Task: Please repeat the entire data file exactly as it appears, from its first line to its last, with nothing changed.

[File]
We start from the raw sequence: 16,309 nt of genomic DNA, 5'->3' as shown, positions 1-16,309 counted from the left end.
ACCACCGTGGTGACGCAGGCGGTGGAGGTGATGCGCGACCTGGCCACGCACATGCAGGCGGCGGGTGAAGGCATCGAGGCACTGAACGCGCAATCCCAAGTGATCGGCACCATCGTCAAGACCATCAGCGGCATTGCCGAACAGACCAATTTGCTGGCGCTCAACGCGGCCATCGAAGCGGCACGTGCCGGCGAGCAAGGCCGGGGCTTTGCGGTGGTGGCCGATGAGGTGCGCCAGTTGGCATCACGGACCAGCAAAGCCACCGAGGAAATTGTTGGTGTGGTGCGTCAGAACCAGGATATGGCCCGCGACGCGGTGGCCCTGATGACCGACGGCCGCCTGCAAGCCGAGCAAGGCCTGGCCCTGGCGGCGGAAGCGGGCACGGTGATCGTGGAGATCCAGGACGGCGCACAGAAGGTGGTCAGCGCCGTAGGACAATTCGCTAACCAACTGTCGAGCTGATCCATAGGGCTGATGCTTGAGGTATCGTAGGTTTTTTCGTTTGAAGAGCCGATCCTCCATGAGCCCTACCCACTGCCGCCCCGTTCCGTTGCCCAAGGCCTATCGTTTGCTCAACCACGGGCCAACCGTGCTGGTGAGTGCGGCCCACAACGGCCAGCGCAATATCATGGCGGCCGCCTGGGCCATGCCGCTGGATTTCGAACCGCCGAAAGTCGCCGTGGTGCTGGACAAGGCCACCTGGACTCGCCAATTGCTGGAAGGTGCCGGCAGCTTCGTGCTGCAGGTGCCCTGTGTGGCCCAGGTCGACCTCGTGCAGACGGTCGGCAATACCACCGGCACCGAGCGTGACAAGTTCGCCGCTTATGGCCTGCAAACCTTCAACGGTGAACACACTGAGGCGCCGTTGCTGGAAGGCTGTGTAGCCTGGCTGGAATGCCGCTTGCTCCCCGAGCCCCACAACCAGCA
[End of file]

We start from the raw sequence: 16,309 nt of genomic DNA, 5'->3' as shown, positions 1-16,309 counted from the left end.
ACCACCGTGGTGACGCAGGCGGTGGAGGTGATGCGCGACCTGGCCACGCACATGCAGGCGGCGGGTGAAGGCATCGAGGCACTGAACGCGCAATCCCAAGTGATCGGCACCATCGTCAAGACCATCAGCGGCATTGCCGAACAGACCAATTTGCTGGCGCTCAACGCGGCCATCGAAGCGGCACGTGCCGGCGAGCAAGGCCGGGGCTTTGCGGTGGTGGCCGATGAGGTGCGCCAGTTGGCATCACGGACCAGCAAAGCCACCGAGGAAATTGTTGGTGTGGTGCGTCAGAACCAGGATATGGCCCGCGACGCGGTGGCCCTGATGACCGACGGCCGCCTGCAAGCCGAGCAAGGCCTGGCCCTGGCGGCGGAAGCGGGCACGGTGATCGTGGAGATCCAGGACGGCGCACAGAAGGTGGTCAGCGCCGTAGGACAATTCGCTAACCAACTGTCGAGCTGATCCATAGGGCTGATGCTTGAGGTATCGTAGGTTTTTTCGTTTGAAGAGCCGATCCTCCATGAGCCCTACCCACTGCCGCCCCGTTCCGTTGCCCAAGGCCTATCGTTTGCTCAACCACGGGCCAACCGTGCTGGTGAGTGCGGCCCACAACGGCCAGCGCAATATCATGGCGGCCGCCTGGGCCATGCCGCTGGATTTCGAACCGCCGAAAGTCGCCGTGGTGCTGGACAAGGCCACCTGGACTCGCCAATTGCTGGAAGGTGCCGGCAGCTTCGTGCTGCAGGTGCCCTGTGTGGCCCAGGTCGACCTCGTGCAGACGGTCGGCAATACCACCGGCACCGAGCGTGACAAGTTCGCCGCTTATGGCCTGCAAACCTTCAACGGTGAACACACTGAGGCGCCGTTGCTGGAAGGCTGTGTAGCCTGGCTGGAATGCCGCTTGCTCCCCGAGCCCCACAACCAGCA